Have you ever tried searching for playlists on Youtube, rather than just a song? If, for example, you search for “spanish commercials,” and then refine your search to playlists only, this is what you will get:

youtube playlists

In the top three results, you’ve got a list of 28, 13, and 37 videos that someone else has helpfully curated for you. I also like Youtube playlists for music. I use playlists to collect the songs we listen to in class (I post it on our LMS, and will play it sometimes while we work or play Kahoot), and I use other teachers’ playlists to discover new songs that are likely to work with my students – comprehensible, clean, and catchy.

To see another user’s playlists, click on their profile. Sharon Birch’s playlists are a musical goldmine!

On Pinterest – search for boards, not pins

Y’all, I hate Pinterest. I find it to be a timesuck and the links are always broken (sidenote: to exclude pinterest from your google image searches, just add -pinterest to your search). However, when I do venture into Pinterest, I search for boards, rather than individual pins. I found this strategy especially useful when I was looking for ideas for teaching a novel – I could check out one or two Brandon Brown Quiere un Perro boards, and have  a lot of ideas at my fingertips. Or, similarly to Youtube, you can check out the boards of other teachers, rather than going down the search bar rabbithole.


Blog recommendations from other language teachers helped me out hugely when I was a baby teacher looking for ideas & mentors. I use feedly to manage my blog subscriptions, with sections for politics, friends, recipes, and teaching. I haven’t been able to find a way to share my complete education reading list from feedly with you, but you can see the WordPress blogs I follow in the right hand sidebar. Again, I find other teachers to be the best resource as to what blogs to follow, so I love checking out other teachers’ blogrolls.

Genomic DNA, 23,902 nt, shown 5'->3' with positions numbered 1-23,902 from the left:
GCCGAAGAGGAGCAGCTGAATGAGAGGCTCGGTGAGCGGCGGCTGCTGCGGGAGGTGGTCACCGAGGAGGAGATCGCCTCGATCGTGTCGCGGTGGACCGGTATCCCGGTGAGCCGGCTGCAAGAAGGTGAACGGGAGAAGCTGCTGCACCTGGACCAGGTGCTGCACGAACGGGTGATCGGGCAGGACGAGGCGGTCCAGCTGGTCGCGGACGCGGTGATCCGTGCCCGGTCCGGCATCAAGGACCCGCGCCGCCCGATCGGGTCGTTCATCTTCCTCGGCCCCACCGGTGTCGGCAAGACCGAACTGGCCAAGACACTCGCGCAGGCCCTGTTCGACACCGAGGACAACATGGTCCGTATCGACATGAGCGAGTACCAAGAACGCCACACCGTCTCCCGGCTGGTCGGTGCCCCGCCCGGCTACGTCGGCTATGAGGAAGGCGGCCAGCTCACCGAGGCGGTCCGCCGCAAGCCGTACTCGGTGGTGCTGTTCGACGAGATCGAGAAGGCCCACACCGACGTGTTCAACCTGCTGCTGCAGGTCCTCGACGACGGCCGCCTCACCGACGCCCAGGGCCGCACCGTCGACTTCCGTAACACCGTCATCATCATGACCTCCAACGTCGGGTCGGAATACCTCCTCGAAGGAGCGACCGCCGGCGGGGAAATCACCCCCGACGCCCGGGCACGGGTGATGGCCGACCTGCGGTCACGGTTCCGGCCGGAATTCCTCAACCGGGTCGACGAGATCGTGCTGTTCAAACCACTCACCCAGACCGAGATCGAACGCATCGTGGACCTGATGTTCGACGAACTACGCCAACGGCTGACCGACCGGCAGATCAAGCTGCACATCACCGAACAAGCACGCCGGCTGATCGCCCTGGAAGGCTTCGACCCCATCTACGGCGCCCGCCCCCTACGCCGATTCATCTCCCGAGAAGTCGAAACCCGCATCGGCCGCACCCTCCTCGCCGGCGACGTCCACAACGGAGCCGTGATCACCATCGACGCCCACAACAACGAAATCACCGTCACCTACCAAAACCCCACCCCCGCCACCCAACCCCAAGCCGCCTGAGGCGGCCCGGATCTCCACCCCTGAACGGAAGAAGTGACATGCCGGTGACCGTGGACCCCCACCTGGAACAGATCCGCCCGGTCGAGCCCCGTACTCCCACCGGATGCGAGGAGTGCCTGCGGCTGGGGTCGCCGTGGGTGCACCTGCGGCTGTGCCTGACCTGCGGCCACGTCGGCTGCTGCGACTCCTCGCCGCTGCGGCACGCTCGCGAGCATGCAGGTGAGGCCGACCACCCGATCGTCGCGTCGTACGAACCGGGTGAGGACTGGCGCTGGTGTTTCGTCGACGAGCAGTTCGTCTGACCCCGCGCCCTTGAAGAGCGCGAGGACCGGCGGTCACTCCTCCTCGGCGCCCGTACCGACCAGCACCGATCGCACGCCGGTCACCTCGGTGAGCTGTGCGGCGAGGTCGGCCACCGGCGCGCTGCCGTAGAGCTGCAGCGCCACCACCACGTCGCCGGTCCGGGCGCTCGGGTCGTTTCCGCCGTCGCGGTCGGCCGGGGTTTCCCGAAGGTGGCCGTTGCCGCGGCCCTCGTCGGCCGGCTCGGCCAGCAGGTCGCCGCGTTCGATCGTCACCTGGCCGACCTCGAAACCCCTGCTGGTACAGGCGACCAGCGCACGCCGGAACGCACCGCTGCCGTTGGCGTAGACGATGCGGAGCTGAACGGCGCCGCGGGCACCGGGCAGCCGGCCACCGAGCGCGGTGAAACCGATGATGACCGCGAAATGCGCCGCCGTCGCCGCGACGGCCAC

This post was written in March 2018 – I’m cleaning out my drafts folder this week 🙂

Classroom Management & Organization

5 Ways to Stay Productive during Post Planning

One more year done!

It is 8:30 on day one of four of post planning, and I am DONE with grades. What do with my time for the next four days? It has always been hard for me to get any actual lesson planning done without an imminent class to inspire me, and it is terribly hard to concentrate on serious tasks after the marathon of finishing those last six weeks after spring break! While it may be tempting to wile away the hours with social media and gossip over long lunches, I have a few ideas for how I can stay productive this week even with diminished capacity to concentrate:

  1. Organize my digital files. I got a new laptop from my school last fall, which meant moving all my files off my old one. Then we got a notice in December that our old desktop computers were being retired, and to back up all our files. After these two transitions, I have copies of my files on Google Drive, One Drive, my laptop, an external hard drive, and a flash drive or two. I need to go through my files and save them all in one place (particularly the files I’ve created on my laptop but not saved on the cloud). I also need to do a culling – it makes it very difficult to find things when my unit folders are cluttered with activities I haven’t used in five years.
  2. Clean out my file cabinet. I have tried, at various points, to make organized binders for each unit I teach. It is so, so hard to maintain these! Goal number two is at least organize the file folders in my filing cabinet and to toss resources I’ve stopped using. If I get really ambitious perhaps I can get one or two more units transitioned over to a binder, rather than the hodgepodge file folder.
  3. Make bulletin board resources at the TRC. My district has a wonderful wonderful resource called the teacher resource center: a downtown building with a die cut machine, construction paper in every color imaginable, unlimited laminating (with volunteers to run the machines!) and both color and black and white printers (with daily limits on copies, but still – free color printing!). I want to spend one afternoon next week at the TRC letting the creative juices flow. I want to print and laminate this music fast-finisher station from TPT to use as a bulletin board next year, and perhaps print some other games and resources best seen in color.
  4. Read professional learning books and blogs.

    IMG_20161225_101920 (1)
    Christmas morning with my brand new copy of “The Language Teacher Toolkit”